When people think of museums, an edifice filled with ancient artifacts, works of art, or the remains of extinct animals usually comes to mind. As noted by custom term paper writers,such places are often tourist destinations or venues for students to learn more about their locality or the world.
One museum in Sweden, however, aims to educate while shocking its visitors as well. Located in Malmo, the Disgusting Food Museum presents 80 of the most awful cultural dishes served.
What Visitors Can Do
The museum allows its guests to see and smell these repulsive delicacies. And for the brave of stomach, certain dishes are available for tasting. But should a guest find the food too difficult to hold down, each ticket doubles as a vomit bag to keep your clothes and the museum floor free from your last meal.
How The Food Was Chosen
As a representation of culture, the museum did its best to get nearly equal amounts of exotically “yucky” dishes from the different regions of the world. The “yuck” factors included the look, smell, texture, and taste of the food.
But in some cases, the method of preparation was considered to help educate visitors on the disgusting ways “normal food” is prepared. This is why the museum also features many Western items like Twinkies, Pop-Tarts, and even pork so that people may become aware of the high amounts of sugar and chemicals that go into such products.
According to the museum’s founders, they want to challenge how people view food. What may be delicious in some cultures is considered revolting in others.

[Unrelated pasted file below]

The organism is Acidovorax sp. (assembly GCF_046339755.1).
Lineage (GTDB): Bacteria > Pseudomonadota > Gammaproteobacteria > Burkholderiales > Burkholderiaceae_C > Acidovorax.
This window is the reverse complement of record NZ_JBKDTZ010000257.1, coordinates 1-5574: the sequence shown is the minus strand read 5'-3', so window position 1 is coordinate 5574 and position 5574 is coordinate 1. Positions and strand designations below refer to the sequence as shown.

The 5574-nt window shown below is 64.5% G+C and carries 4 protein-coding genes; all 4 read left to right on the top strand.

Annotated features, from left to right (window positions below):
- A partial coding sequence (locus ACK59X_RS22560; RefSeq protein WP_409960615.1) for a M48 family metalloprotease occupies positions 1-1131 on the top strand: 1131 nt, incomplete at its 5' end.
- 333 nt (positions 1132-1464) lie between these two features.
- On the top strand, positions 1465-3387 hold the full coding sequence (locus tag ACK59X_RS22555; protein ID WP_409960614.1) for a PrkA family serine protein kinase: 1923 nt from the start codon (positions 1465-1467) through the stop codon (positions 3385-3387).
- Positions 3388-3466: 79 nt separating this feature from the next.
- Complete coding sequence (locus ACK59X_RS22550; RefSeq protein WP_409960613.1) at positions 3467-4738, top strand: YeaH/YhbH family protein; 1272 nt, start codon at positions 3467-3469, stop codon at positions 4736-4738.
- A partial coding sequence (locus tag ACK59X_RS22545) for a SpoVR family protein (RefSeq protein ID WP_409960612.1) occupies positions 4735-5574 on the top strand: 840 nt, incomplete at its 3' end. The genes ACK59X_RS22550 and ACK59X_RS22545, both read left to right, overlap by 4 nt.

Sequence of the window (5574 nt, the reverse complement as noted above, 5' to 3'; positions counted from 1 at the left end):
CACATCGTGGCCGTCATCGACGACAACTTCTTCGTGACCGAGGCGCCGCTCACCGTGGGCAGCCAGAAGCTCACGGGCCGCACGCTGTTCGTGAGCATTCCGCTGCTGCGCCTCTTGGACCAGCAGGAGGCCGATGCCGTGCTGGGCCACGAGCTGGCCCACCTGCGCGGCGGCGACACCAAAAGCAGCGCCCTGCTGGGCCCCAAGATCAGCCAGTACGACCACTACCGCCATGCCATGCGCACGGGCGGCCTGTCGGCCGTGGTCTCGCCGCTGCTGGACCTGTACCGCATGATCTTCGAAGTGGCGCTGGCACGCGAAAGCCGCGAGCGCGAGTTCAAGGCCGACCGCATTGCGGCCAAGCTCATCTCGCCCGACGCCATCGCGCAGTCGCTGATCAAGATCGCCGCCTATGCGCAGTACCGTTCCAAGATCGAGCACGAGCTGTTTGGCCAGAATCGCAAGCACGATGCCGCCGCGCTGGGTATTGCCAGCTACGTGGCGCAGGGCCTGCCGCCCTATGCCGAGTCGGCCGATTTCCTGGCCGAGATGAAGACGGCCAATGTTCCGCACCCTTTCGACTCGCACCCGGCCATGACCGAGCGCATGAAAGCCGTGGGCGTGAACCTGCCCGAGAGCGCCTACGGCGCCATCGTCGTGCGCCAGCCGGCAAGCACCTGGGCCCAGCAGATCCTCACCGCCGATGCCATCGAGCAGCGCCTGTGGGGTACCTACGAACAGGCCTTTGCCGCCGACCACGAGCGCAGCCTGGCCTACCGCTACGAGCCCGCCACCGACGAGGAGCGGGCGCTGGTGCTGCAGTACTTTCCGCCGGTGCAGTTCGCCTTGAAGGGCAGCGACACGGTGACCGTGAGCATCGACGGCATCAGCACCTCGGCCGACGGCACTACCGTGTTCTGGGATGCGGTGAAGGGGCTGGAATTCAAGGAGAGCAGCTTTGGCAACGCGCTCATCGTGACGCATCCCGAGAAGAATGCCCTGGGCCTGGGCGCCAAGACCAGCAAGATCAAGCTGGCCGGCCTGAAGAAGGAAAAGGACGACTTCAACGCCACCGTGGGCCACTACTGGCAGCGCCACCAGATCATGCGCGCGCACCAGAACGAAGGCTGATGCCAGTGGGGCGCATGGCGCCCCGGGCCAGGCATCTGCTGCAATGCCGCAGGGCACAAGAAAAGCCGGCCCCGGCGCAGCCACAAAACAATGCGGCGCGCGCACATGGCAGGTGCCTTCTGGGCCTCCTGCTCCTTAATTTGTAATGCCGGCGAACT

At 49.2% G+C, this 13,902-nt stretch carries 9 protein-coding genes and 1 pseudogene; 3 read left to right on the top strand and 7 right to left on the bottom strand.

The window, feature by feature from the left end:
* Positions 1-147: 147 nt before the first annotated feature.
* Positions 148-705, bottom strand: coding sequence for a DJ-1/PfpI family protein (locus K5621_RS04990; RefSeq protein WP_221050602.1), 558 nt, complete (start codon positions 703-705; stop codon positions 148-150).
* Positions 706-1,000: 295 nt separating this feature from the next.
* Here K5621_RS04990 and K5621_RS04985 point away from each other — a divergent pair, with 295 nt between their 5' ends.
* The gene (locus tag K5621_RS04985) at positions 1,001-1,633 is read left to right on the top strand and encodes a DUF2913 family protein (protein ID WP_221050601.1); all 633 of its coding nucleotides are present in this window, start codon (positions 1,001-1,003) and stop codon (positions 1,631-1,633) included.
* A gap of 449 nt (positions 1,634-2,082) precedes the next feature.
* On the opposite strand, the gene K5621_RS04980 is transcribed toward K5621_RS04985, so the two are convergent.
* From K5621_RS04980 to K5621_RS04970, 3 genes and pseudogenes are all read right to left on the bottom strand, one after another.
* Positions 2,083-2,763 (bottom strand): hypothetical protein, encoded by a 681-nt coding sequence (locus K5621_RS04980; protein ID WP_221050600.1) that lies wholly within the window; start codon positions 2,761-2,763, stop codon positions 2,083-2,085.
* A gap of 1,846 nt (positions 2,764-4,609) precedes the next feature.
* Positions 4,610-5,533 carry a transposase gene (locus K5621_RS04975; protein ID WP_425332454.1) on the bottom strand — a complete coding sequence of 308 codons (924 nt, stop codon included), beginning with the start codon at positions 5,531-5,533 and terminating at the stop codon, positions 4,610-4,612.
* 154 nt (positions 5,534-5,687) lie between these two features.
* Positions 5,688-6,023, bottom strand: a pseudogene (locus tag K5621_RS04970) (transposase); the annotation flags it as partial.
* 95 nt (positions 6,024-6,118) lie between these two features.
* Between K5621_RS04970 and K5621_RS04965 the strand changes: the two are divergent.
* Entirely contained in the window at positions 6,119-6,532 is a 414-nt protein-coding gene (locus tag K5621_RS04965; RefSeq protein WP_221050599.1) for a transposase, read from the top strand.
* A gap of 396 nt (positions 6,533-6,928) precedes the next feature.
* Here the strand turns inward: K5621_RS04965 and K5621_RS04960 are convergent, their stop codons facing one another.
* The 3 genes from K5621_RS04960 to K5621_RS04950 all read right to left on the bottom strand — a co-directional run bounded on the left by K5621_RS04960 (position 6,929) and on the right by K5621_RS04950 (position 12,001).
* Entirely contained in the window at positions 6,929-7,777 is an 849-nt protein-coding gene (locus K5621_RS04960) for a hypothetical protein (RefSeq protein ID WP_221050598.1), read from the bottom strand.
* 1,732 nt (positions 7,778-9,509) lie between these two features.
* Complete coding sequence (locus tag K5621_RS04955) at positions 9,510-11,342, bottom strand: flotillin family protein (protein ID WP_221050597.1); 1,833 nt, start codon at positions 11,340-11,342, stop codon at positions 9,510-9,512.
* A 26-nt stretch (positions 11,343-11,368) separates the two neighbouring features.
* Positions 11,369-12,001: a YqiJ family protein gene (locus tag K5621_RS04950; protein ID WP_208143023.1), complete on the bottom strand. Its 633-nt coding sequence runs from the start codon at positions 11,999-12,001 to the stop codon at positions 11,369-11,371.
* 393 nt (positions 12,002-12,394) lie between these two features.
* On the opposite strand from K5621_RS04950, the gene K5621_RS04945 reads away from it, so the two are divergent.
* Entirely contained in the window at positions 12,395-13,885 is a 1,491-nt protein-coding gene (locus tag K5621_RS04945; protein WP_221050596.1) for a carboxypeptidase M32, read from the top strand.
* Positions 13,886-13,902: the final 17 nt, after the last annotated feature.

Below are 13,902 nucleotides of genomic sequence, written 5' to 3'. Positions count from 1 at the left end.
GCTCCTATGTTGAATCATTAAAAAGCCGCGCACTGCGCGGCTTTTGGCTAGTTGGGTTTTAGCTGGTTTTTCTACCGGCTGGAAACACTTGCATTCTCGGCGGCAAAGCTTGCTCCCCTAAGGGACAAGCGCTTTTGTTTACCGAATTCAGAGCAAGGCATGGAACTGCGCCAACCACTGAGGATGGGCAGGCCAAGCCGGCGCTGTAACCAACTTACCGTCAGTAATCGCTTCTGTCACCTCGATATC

Moreover, they want people to become aware of what happens in food production. Knowledge of this may lead others to consider more sustainable sources of nutrients (like insects instead of beef) that can benefit the Earth in the long run.
3 Particularly Disgusting Dishes You May Encounter
1. Casu Marzu
This cheese from Sardinia, Italy means “rotten cheese.” Made from sheep’s milk, the fermentation process is made more extreme by allowing the cheese fly to lay eggs in the cheese. The maggots further break down the cheese, making it soft.
Casu Marzu is considered “safe” to eat when the maggots are still alive. But since it is not safe to eat the maggots, the cheese is considered a health hazard, which is why it is illegal in mainland Europe.
This Icelandic dish is shark’s meat that has been cured and left to dry for several months. The final result is a fishy meat that strongly smells like ammonia. As the national dish of Iceland, it is available all year round.
Its chemical smell is worse than its taste. Neophytes are advised to hold their noses when eating, or they might not survive the smell.
A delicacy in the Philippines, balut is a fertilized duck egg eaten as street food. It is boiled and then consumed with vinegar and a dash of salt.
But for first-timers, the thought of eating a developing duck (sometimes with feathers and other features nearly formed) is disgusting. It becomes more nauseating when you crack open the shell and actually see it.
As an interesting way to experience the shocking side of culture, the Disgusting Food Museum should be on your itinerary the next time you visit Sweden. Just make sure you don’t eat too much before entering.